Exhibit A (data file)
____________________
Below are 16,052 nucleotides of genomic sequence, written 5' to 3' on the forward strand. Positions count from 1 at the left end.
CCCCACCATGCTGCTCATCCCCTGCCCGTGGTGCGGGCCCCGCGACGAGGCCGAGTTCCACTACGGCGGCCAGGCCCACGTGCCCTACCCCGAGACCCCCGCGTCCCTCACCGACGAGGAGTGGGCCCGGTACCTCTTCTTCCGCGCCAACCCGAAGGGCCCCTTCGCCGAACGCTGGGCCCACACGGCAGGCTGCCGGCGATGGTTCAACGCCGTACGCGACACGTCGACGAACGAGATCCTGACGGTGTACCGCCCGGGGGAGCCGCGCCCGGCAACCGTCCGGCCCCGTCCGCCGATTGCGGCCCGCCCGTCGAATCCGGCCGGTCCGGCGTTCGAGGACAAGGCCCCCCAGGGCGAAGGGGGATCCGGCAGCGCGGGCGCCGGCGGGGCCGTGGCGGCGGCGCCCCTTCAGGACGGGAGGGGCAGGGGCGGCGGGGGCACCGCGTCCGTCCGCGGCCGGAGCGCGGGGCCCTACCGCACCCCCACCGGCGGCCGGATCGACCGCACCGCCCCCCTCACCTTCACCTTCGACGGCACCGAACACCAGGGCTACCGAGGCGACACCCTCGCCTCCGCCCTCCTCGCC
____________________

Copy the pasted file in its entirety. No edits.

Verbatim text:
Below are 16,052 nucleotides of genomic sequence, written 5' to 3' on the forward strand. Positions count from 1 at the left end.
CCCCACCATGCTGCTCATCCCCTGCCCGTGGTGCGGGCCCCGCGACGAGGCCGAGTTCCACTACGGCGGCCAGGCCCACGTGCCCTACCCCGAGACCCCCGCGTCCCTCACCGACGAGGAGTGGGCCCGGTACCTCTTCTTCCGCGCCAACCCGAAGGGCCCCTTCGCCGAACGCTGGGCCCACACGGCAGGCTGCCGGCGATGGTTCAACGCCGTACGCGACACGTCGACGAACGAGATCCTGACGGTGTACCGCCCGGGGGAGCCGCGCCCGGCAACCGTCCGGCCCCGTCCGCCGATTGCGGCCCGCCCGTCGAATCCGGCCGGTCCGGCGTTCGAGGACAAGGCCCCCCAGGGCGAAGGGGGATCCGGCAGCGCGGGCGCCGGCGGGGCCGTGGCGGCGGCGCCCCTTCAGGACGGGAGGGGCAGGGGCGGCGGGGGCACCGCGTCCGTCCGCGGCCGGAGCGCGGGGCCCTACCGCACCCCCACCGGCGGCCGGATCGACCGCACCGCCCCCCTCACCTTCACCTTCGACGGCACCGAACACCAGGGCTACCGAGGCGACACCCTCGCCTCCGCCCTCCTCGCC